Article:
In an unprecedented show of anger, political parties in Afghanistan on Friday set a ten-day deadline for a response from government to meet their demands on a change in the country’s election system and ensure that biometric system is used on the day of voting.
The parties included the Council for the Protection and Stability in Afghanistan, Jamiat-e-Islami party of Afghanistan, the National Islamic Movement of Afghanistan, Hizb-e Wahdat Islami Mardum-e Afghanistan and some political movements including Mehwar-e-Mardum-e-Afghanistan.
The political parties also levelled serious accusations on government leaders over what they described it deliberate attempts to deprive the people from the right to be informed about all aspects of free and credible elections.
They also accused government of trying to engineer the country’s parliamentary and presidential elections.
“There is skepticisms and fraud in the voter registration process. This has paved the way for a large-scale and coordinated fraud. This indicates that the leaders of National Unity Government do not have the political will to respect the determination of the people regarding transparent and fair elections,” said Massoud Tarishtwal, a spokesman for the Council for the Protection and Stability of Afghanistan.
“We call on the international community to support the demand of the people about transparent and fraud-free elections in order to prevent any kind of engineered and fraudulent polls,” said Bashir Ahmad Tahyanj, spokesman for the National Islamic Movement of Afghanistan.
No delegation from Gulbuddin Hekmatyar-led Hizb-e-Islami attended today’s gathering of the political parties.
On the issue of peace and national reconciliation, representatives of the political parties said no movement from the public platform has so far emerged for a just and dignified peace process.
Representatives of the political parties pledged to form a peace facilitating body to speed up the peace and reconciliation process.
“We believe that there is a huge gap and until now a movement has not emerged from within the people to ensure a just and transparent peace,” said Zahir Qadeer, member of Grand National Coalition of Afghanistan.
Meanwhile, sources within the political parties who spoke on condition of anonymity said the political parties likely to present options on the table if their demands were not met.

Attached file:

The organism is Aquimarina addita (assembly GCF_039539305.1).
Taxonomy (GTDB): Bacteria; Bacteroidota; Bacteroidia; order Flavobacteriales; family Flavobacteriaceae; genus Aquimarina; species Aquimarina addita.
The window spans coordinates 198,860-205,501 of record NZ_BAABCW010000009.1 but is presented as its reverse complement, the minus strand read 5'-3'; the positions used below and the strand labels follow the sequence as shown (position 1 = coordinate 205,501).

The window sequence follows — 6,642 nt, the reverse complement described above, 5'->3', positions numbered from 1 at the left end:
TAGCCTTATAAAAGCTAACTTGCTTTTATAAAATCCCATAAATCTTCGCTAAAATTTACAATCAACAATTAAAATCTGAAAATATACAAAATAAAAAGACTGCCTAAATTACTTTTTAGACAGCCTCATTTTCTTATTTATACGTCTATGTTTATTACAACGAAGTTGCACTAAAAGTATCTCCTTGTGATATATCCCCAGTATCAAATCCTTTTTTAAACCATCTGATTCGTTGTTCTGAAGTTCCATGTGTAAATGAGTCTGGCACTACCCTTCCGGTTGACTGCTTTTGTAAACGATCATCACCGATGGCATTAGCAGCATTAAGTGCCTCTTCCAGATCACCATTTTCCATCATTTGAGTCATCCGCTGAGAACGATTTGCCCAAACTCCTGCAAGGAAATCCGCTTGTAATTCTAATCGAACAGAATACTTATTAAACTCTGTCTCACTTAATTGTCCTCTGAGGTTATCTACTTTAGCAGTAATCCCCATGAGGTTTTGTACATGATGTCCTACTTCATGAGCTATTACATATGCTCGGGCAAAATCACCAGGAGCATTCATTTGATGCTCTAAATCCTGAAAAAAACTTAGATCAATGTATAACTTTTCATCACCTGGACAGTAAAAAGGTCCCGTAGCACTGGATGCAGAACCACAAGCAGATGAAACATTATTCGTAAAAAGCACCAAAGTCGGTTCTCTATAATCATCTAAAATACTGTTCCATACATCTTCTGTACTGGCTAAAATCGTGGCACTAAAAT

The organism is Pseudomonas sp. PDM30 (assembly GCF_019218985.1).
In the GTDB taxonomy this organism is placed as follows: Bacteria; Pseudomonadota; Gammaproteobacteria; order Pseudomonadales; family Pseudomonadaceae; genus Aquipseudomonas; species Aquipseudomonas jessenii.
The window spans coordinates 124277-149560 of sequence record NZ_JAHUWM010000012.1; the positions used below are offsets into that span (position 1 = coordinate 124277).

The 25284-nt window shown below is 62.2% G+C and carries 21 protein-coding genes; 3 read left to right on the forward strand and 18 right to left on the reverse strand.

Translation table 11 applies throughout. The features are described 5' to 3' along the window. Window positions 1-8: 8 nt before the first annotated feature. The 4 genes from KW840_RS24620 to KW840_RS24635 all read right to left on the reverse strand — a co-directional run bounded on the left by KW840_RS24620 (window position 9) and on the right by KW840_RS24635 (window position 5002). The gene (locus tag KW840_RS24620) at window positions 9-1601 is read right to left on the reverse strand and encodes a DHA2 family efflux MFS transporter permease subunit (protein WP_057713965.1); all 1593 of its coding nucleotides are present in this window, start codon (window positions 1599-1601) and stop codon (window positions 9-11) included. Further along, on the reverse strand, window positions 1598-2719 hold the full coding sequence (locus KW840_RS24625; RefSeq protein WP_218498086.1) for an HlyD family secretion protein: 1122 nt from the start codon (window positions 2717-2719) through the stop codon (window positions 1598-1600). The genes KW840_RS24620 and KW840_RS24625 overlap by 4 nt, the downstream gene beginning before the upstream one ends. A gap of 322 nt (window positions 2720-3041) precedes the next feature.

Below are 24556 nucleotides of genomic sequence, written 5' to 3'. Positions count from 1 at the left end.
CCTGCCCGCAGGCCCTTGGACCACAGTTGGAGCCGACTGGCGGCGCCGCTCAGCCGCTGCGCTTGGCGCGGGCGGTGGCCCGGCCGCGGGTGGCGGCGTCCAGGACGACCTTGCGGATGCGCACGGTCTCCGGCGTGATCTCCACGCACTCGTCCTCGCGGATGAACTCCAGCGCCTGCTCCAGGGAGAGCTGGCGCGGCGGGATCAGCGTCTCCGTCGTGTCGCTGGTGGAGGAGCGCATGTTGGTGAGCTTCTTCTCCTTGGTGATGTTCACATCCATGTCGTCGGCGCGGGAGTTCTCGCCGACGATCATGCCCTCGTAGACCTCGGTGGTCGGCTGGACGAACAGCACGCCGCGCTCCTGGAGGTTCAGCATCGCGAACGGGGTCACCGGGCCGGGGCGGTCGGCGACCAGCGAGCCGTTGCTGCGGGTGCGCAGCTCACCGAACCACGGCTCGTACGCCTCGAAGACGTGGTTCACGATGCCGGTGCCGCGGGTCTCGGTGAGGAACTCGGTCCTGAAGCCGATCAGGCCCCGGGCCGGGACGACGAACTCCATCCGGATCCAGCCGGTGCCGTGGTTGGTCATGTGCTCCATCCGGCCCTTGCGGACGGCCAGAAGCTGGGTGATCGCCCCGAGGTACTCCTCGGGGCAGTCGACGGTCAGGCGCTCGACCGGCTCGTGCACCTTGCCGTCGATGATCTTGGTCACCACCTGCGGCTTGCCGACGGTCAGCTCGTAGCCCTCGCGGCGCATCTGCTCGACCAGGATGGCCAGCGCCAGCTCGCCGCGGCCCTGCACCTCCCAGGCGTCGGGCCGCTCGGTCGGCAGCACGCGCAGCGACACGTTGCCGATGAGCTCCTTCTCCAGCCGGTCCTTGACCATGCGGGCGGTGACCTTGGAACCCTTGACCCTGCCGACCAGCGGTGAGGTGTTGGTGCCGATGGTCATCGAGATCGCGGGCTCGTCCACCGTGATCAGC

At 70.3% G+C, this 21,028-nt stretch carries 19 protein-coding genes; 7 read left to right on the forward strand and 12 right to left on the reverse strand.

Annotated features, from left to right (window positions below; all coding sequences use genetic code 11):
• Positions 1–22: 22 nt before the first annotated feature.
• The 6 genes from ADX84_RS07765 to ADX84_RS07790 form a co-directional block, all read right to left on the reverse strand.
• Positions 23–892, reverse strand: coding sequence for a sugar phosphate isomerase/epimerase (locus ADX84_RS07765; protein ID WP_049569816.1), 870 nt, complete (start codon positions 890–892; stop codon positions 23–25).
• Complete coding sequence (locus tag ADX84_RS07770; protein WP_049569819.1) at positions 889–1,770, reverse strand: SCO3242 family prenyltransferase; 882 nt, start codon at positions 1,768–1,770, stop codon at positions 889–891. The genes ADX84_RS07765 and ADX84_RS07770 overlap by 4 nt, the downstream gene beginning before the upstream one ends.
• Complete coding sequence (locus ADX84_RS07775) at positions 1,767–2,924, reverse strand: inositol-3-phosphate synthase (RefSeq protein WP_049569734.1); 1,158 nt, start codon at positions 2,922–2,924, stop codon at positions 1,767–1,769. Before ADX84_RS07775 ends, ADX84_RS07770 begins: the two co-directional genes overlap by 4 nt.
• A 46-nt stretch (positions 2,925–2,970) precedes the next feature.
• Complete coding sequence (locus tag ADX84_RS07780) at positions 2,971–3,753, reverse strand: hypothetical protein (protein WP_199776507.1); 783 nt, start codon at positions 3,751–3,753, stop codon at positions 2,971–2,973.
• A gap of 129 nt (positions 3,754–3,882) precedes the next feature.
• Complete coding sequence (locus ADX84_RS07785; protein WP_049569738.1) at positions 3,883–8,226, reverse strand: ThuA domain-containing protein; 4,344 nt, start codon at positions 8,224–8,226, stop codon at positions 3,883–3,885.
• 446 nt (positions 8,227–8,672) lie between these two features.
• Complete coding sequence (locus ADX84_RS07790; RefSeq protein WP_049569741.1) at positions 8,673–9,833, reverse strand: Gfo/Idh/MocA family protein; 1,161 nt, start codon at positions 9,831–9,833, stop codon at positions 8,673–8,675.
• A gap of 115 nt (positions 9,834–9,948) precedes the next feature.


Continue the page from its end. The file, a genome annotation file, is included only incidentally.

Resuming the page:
The options will include establishment of an interim government and government leaders will be asked to give up plan to run for upcoming elections once again.
But, government has rejected the allegations that it was trying to interfere in the elections.
This comes after President Ashraf Ghani on Tuesday issued a decree on elections to prevent any interference in the election process and to ensure the process is held in a safe and transparent environment.
The decree was issued amid growing complaints over government’s “lack of commitment” in terms of holding transparent parliamentary elections in October.
The decree reads:
• Officials and employees of government departments including military, defense and civilian institutions, judiciaries and the Supreme Court officials must avoid interference in parliamentary and district council elections.
• Defense and security forces must not enter voter registration, polling and vote counting centers arbitrarily. They can get permission of responsible officials in case of need.
• Taking guns into voter registration, polling and vote counting centers is forbidden.
• Security and defense forces must ensure the security of officials and the central and provincial offices of the independent election commission and the independent electoral complaints commission, voter registration centers, polling stations and vote counting centers.
• Security forces must prevent the entrance of security guards of government officials and irresponsible armed individuals to voter registration centers, polling stations and vote counting centers.
• Government officials cannot use government resources in the electoral process in favor or against one or more candidates.
• Ministry of Interior Affairs is responsible to deploy enough female police force members in order to ensure more presence of women in elections.
• The Independent Election Commission and Independent Electoral Complaints Commission should inform relevant offices in case of any interference by officials in elections.
• Security and defense institutions must legally act against violators of this decree and send them to judicial organizations.
• Head of the relevant committee shall report to the Presidential Palace on the implementation of this decree.